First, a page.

CRACKING THE CODE OF THE HUMAN GENOME

Medical researchers use laboratory-grown human cells to learn the intricacies of how cells work and test theories about the causes and treatment of diseases. The cell lines they need are “immortal”—they can grow indefinitely, be frozen for decades, divided into different batches and shared among scientists. In 1951, a scientist at Johns Hopkins Hospital in Baltimore, Maryland, created the first immortal human cell line with a tissue sample taken from a young black woman with cervical cancer. Those cells, called HeLa cells, quickly became invaluable to medical research—though their donor remained a mystery for decades. In her new book, The Immortal Life of Henrietta Lacks, journalist Rebecca Skloot tracks down the story of the source of the amazing HeLa cells, Henrietta Lacks, and documents the cell line's impact on both modern medicine and the Lacks family.

Who was Henrietta Lacks?
She was a black tobacco farmer from southern Virginia who got cervical cancer when she was 30. A doctor at Johns Hopkins took a piece of her tumor without telling her and sent it down the hall to scientists there who had been trying to grow tissues in culture for decades without success. No one knows why, but her cells never died.

Why are her cells so important?
Henrietta’s cells were the first immortal human cells ever grown in culture. They were essential to developing the polio vaccine. They went up in the first space missions to see what would happen to cells in zero gravity. Many scientific landmarks since then have used her cells, including cloning, gene mapping and in vitro fertilization.

There has been a lot of confusion over the years about the source of HeLa cells. Why?
When the cells were taken, they were given the code name HeLa, for the first two letters in Henrietta and Lacks. Today, anonymizing samples is a very important part of doing research on cells. But that wasn’t something doctors worried about much in the 1950s, so they weren’t terribly careful about her identity. When some members of the press got close to finding Henrietta’s family, the researcher who’d grown the cells made up a pseudonym—Helen Lane—to throw the media off track. Other pseudonyms, like Helen Larsen, eventually showed up, too. Her real name didn’t really leak out into the world until the 1970s.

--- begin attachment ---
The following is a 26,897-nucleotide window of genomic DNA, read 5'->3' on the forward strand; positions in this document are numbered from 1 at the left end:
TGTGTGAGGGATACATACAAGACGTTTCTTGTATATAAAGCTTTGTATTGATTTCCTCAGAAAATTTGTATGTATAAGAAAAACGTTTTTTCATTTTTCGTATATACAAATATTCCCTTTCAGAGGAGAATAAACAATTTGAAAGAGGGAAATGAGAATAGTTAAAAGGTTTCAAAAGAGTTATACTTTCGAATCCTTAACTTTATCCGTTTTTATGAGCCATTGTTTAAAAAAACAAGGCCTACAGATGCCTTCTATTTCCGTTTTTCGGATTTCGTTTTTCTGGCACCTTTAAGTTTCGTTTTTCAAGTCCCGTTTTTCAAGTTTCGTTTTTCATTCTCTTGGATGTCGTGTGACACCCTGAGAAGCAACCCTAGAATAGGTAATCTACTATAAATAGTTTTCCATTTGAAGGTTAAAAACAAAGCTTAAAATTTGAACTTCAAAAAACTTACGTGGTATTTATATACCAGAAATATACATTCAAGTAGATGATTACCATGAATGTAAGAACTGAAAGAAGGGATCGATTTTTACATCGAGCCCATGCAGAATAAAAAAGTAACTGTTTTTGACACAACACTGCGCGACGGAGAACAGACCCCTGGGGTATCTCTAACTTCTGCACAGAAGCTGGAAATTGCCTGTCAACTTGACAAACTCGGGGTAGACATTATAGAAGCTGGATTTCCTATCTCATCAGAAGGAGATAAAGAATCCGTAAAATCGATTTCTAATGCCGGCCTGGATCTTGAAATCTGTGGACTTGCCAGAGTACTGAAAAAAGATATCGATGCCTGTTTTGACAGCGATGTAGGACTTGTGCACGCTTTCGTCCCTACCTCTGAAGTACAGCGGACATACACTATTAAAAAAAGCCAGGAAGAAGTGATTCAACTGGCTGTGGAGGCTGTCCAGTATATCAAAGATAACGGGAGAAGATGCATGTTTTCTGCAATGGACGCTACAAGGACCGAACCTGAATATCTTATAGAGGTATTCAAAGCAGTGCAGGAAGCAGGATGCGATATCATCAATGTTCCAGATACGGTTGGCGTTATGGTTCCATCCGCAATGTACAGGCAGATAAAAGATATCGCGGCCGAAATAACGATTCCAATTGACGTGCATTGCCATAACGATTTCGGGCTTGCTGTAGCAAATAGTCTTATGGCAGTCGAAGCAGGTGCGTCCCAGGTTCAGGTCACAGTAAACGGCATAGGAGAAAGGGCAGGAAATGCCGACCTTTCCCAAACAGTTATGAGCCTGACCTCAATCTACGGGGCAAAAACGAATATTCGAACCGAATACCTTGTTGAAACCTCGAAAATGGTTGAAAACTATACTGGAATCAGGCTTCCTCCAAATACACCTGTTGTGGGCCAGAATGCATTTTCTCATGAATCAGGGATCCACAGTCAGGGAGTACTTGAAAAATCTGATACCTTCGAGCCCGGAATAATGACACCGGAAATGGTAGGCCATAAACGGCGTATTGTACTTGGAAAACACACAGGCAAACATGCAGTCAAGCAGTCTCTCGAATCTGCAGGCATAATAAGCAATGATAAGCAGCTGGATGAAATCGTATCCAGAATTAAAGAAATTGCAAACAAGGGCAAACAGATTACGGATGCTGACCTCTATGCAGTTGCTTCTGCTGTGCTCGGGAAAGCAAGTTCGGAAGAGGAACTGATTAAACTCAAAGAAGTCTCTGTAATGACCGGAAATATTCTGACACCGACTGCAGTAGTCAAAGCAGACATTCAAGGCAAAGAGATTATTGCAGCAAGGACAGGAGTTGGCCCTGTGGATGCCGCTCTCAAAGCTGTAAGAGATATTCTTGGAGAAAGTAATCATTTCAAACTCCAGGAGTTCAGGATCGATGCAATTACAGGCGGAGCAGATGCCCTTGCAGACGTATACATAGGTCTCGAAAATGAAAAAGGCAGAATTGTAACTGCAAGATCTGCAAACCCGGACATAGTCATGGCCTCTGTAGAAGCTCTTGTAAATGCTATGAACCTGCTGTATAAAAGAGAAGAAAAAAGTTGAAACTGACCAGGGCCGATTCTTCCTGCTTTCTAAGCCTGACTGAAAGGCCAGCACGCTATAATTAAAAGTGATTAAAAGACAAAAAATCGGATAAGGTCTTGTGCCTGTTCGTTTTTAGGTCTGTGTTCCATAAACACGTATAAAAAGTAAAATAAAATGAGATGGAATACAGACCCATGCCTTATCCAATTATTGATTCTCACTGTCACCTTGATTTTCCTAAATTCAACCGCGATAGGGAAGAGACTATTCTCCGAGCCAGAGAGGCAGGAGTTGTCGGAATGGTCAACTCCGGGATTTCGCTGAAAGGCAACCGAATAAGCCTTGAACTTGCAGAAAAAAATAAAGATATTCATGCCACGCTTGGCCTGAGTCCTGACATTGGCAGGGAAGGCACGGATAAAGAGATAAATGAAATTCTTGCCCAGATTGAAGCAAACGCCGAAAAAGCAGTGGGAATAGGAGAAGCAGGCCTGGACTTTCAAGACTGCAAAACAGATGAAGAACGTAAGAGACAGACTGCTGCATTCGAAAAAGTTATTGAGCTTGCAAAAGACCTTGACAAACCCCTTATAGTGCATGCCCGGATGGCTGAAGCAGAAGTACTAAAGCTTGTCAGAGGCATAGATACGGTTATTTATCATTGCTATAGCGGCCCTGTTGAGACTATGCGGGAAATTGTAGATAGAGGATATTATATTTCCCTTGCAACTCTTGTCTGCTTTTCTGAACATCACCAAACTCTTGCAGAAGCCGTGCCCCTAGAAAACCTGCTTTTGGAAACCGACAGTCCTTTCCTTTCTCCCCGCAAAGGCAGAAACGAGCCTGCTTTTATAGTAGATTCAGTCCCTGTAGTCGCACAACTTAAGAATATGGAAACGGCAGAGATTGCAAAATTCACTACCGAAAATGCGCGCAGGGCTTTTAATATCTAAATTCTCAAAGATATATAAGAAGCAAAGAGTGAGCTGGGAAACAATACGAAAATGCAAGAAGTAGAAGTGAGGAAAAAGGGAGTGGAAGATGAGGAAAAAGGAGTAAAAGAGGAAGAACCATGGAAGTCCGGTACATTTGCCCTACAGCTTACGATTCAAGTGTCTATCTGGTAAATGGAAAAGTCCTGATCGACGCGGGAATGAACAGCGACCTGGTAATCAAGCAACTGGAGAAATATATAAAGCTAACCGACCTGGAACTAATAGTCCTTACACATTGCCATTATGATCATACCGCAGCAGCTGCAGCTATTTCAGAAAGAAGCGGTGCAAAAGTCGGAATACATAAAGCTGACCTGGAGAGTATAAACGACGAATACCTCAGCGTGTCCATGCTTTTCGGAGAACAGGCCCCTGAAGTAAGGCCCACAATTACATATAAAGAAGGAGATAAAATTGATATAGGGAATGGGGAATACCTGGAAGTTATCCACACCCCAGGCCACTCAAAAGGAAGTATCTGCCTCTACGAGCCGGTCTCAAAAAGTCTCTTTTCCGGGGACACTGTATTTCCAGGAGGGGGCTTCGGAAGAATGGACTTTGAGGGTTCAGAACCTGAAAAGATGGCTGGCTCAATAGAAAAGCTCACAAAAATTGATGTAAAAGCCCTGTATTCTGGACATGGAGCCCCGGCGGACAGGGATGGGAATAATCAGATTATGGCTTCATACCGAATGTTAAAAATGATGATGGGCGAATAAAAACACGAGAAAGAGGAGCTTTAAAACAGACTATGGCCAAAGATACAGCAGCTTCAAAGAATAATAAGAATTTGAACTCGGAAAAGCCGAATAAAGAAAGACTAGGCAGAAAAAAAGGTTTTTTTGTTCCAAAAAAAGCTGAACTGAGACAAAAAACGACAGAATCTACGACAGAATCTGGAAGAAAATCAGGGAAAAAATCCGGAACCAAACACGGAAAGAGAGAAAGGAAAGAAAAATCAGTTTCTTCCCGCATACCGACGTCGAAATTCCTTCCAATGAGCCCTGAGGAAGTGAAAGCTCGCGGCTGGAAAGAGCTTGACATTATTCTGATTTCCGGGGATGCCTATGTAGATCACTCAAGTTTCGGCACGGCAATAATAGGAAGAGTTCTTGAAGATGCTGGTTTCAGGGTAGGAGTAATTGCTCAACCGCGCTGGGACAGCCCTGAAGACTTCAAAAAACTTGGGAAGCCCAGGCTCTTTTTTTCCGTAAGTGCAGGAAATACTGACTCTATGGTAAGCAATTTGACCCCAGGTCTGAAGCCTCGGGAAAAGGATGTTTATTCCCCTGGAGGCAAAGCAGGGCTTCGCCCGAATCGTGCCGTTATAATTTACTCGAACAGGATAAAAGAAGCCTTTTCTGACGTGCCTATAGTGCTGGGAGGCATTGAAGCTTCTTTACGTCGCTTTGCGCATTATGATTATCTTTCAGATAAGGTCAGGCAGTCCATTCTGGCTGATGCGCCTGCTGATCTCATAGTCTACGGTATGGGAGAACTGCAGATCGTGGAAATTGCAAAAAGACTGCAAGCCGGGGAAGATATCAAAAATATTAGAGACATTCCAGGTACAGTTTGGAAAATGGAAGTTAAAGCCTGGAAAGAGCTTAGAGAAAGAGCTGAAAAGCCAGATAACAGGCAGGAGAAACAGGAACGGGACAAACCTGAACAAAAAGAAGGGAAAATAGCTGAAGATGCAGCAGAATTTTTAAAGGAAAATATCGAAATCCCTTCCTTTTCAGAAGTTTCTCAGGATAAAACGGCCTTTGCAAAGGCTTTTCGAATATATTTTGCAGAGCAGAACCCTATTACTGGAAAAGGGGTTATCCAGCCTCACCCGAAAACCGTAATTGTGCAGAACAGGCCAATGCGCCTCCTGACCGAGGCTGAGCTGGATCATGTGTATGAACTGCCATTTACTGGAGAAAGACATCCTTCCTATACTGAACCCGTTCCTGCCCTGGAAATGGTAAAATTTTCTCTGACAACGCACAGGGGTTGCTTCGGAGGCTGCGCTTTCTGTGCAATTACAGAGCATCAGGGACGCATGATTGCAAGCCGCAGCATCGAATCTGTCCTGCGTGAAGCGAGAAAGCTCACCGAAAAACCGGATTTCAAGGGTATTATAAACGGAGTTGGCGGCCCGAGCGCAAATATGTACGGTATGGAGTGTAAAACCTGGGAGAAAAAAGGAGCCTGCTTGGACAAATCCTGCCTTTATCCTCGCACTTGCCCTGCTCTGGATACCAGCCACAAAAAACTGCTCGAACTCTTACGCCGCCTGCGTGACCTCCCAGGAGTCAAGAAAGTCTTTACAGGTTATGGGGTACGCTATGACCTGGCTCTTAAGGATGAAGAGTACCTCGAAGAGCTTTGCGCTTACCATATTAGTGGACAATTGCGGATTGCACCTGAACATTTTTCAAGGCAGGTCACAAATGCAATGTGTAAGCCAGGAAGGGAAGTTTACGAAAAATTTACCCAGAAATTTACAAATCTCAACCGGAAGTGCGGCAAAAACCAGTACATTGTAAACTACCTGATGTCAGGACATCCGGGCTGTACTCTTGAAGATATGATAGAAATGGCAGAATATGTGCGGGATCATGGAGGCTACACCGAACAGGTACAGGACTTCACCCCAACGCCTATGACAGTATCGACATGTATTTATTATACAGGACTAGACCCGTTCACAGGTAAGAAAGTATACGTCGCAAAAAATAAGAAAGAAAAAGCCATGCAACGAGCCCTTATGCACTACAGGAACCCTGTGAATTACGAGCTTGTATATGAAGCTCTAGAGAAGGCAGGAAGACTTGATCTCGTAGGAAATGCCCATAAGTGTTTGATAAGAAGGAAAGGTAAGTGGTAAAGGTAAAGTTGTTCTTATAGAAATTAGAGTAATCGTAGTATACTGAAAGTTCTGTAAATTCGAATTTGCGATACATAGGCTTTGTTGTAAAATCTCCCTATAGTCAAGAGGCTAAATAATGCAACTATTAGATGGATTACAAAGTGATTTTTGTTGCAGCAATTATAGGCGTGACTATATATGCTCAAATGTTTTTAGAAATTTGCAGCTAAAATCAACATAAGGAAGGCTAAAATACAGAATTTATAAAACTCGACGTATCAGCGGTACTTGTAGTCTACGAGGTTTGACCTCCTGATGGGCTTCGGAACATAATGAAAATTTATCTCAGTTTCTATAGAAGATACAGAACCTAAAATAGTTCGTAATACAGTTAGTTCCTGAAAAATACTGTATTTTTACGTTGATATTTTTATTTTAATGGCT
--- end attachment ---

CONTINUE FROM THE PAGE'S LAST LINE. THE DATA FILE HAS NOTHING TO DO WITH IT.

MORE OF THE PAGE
How did you first get interested in this story?
I first learned about Henrietta in 1988. I was 16 and a student in a community college biology class. Everybody learns about these cells in basic biology, but what was unique about my situation was that my teacher actually knew Henrietta’s real name and that she was black. But that’s all he knew. The moment I heard about her, I became obsessed: Did she have any kids? What do they think about part of their mother being alive all these years after she died? Years later, when I started being interested in writing, one of the first stories I imagined myself writing was hers. But it wasn’t until I went to grad school that I thought about trying to track down her family.

How did you win the trust of Henrietta’s family?
Part of it was that I just wouldn’t go away and was determined to tell the story. It took almost a year even to convince Henrietta’s daughter, Deborah, to talk to me. I knew she was desperate to learn about her mother. So when I started doing my own research, I’d tell her everything I found. I went down to Clover, Virginia, where Henrietta was raised, and tracked down her cousins, then called Deborah and left these stories about Henrietta on her voice mail. Because part of what I was trying to convey to her was I wasn’t hiding anything, that we could learn about her mother together. After a year, finally she said, fine, let’s do this thing.